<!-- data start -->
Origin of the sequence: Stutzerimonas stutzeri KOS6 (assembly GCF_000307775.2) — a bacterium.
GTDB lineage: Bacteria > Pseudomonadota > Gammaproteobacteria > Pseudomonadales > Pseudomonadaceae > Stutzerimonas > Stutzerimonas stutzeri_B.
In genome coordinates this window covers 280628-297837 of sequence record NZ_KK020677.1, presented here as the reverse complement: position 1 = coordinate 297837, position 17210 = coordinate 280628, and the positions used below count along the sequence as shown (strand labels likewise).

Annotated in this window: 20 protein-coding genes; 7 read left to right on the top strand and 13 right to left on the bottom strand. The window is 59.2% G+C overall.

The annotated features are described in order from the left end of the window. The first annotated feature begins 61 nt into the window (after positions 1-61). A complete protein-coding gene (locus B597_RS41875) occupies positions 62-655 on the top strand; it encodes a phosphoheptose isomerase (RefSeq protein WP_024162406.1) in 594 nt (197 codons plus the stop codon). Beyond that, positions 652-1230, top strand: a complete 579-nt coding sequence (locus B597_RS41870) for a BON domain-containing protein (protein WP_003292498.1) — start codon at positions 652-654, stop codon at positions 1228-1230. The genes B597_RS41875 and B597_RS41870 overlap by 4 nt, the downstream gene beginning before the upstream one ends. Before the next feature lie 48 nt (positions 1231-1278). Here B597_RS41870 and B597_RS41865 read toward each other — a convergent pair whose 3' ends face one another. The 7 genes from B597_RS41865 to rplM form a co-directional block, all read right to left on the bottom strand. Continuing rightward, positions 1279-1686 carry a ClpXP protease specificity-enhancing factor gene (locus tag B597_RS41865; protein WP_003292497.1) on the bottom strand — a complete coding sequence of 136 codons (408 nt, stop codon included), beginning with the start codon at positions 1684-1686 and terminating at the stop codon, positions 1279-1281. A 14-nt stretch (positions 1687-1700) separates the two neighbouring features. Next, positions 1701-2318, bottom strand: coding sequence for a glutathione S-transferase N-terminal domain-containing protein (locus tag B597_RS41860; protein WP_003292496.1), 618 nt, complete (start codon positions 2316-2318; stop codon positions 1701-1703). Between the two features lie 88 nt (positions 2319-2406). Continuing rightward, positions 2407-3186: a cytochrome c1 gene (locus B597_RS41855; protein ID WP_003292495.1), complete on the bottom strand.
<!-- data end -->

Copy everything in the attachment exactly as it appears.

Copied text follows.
Origin of the sequence: Stutzerimonas stutzeri KOS6 (assembly GCF_000307775.2) — a bacterium.
GTDB lineage: Bacteria > Pseudomonadota > Gammaproteobacteria > Pseudomonadales > Pseudomonadaceae > Stutzerimonas > Stutzerimonas stutzeri_B.
In genome coordinates this window covers 280628-297837 of sequence record NZ_KK020677.1, presented here as the reverse complement: position 1 = coordinate 297837, position 17210 = coordinate 280628, and the positions used below count along the sequence as shown (strand labels likewise).

Annotated in this window: 20 protein-coding genes; 7 read left to right on the top strand and 13 right to left on the bottom strand. The window is 59.2% G+C overall.

The annotated features are described in order from the left end of the window. The first annotated feature begins 61 nt into the window (after positions 1-61). A complete protein-coding gene (locus B597_RS41875) occupies positions 62-655 on the top strand; it encodes a phosphoheptose isomerase (RefSeq protein WP_024162406.1) in 594 nt (197 codons plus the stop codon). Beyond that, positions 652-1230, top strand: a complete 579-nt coding sequence (locus B597_RS41870) for a BON domain-containing protein (protein WP_003292498.1) — start codon at positions 652-654, stop codon at positions 1228-1230. The genes B597_RS41875 and B597_RS41870 overlap by 4 nt, the downstream gene beginning before the upstream one ends. Before the next feature lie 48 nt (positions 1231-1278). Here B597_RS41870 and B597_RS41865 read toward each other — a convergent pair whose 3' ends face one another. The 7 genes from B597_RS41865 to rplM form a co-directional block, all read right to left on the bottom strand. Continuing rightward, positions 1279-1686 carry a ClpXP protease specificity-enhancing factor gene (locus tag B597_RS41865; protein WP_003292497.1) on the bottom strand — a complete coding sequence of 136 codons (408 nt, stop codon included), beginning with the start codon at positions 1684-1686 and terminating at the stop codon, positions 1279-1281. A 14-nt stretch (positions 1687-1700) separates the two neighbouring features. Next, positions 1701-2318, bottom strand: coding sequence for a glutathione S-transferase N-terminal domain-containing protein (locus tag B597_RS41860; protein WP_003292496.1), 618 nt, complete (start codon positions 2316-2318; stop codon positions 1701-1703). Between the two features lie 88 nt (positions 2319-2406). Continuing rightward, positions 2407-3186: a cytochrome c1 gene (locus B597_RS41855; protein ID WP_003292495.1), complete on the bottom strand.